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Old 04-16-2019, 07:24 PM
Travis Frink Travis Frink is offline
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Framing rondel windows

Iím currently renovating an old Japanese house and want to include some rondel windows in the interior walls for light and accents. The existing walls are wattle and daub and the rondels installed in those will be held in place with clay and lime plaster. Im ok with the process for those walls (I think...).

Im looking for a good way to frame rondels into a couple of 2x4 walls Iím adding to the existing building. Theyíll be be drywalled and covered with a traditional lime plaster. I was thinking to create a wood frame within the wall to hold the rondel or sandwich it between two pieces of plywood before attaching to wall framing. And then plaster around that but figured there has to be somebody else who has done it before and better. Any ideas?

Iíd also love to learn how to frame a rondel into an exterior wall so it wonít leak even in a typhoon (hurricane). I thought long and hard on that one before giving up on it and getting the walls up and a roof on cuz sometimes you just gotta git-r-dun.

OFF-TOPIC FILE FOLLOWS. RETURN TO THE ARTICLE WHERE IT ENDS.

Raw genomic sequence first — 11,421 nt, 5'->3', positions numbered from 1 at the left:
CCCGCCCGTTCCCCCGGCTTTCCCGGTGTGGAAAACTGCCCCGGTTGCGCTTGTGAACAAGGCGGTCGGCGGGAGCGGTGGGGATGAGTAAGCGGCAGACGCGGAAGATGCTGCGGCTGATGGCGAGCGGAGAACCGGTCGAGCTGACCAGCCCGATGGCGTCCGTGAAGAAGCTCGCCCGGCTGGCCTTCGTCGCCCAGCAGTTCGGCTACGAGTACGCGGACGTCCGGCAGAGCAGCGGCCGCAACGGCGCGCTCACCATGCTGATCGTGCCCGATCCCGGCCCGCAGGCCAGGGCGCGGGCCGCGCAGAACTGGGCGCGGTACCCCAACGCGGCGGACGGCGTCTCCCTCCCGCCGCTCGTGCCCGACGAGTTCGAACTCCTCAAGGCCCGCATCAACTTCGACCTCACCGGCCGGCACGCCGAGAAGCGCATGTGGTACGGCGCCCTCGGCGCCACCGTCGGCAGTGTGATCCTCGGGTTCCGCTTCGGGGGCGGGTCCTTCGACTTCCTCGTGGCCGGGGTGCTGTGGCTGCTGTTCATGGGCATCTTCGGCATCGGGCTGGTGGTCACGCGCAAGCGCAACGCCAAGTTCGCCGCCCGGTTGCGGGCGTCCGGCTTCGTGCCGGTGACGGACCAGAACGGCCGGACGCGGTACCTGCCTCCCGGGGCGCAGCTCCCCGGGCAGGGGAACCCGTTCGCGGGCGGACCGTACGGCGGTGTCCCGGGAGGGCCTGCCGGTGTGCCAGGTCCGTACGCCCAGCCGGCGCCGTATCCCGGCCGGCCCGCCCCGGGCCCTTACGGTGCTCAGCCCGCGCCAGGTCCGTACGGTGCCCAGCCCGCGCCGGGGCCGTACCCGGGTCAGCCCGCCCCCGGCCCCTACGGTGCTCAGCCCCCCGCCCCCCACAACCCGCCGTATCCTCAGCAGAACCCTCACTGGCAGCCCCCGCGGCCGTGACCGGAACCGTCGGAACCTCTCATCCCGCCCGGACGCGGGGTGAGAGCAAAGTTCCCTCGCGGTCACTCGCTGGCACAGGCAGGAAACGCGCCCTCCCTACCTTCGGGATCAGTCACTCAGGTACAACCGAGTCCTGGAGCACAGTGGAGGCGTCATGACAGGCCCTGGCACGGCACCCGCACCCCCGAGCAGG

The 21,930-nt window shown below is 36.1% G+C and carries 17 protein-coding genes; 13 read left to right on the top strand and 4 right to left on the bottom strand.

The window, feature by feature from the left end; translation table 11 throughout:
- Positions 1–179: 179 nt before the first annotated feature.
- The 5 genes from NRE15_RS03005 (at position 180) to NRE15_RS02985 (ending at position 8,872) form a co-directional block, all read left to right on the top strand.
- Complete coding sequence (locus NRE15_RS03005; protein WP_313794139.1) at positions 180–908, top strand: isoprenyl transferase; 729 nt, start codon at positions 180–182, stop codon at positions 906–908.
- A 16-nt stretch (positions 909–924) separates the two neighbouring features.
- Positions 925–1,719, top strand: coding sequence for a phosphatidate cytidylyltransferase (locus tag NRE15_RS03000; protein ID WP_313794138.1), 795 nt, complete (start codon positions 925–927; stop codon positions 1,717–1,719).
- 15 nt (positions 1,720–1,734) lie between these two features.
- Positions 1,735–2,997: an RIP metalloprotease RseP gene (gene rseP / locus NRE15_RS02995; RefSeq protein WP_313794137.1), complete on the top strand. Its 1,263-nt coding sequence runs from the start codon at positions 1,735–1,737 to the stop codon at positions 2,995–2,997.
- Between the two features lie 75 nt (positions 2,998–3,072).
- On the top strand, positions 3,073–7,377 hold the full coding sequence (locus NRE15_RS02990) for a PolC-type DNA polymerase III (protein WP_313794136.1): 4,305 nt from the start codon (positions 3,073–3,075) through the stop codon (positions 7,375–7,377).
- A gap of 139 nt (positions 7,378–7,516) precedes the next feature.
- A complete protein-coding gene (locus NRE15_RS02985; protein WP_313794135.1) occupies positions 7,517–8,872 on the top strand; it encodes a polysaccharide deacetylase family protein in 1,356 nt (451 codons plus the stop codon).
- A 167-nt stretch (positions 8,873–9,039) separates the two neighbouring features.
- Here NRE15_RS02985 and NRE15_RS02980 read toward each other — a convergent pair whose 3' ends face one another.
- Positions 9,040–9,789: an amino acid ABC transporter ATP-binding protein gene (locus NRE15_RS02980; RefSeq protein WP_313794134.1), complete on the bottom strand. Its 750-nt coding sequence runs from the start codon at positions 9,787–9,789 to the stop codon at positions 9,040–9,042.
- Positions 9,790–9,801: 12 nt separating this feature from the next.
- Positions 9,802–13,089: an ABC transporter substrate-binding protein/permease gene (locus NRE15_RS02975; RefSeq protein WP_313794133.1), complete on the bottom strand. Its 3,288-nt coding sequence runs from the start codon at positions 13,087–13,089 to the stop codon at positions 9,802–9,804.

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Old 04-20-2019, 02:51 PM
Jordan Kube Jordan Kube is offline
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Might not be as aesthetically pleasing but a lot of places with older exterior stained glass have another glass or poly carbonate shield in front of them these days for vandals and such. You might think about framing in a window and then affixing the rondel to the interior.
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Old 04-20-2019, 03:09 PM
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Quote:
Originally Posted by Jordan Kube View Post
Might not be as aesthetically pleasing but a lot of places with older exterior stained glass have another glass or poly carbonate shield in front of them these days for vandals and such. You might think about framing in a window and then affixing the rondel to the interior.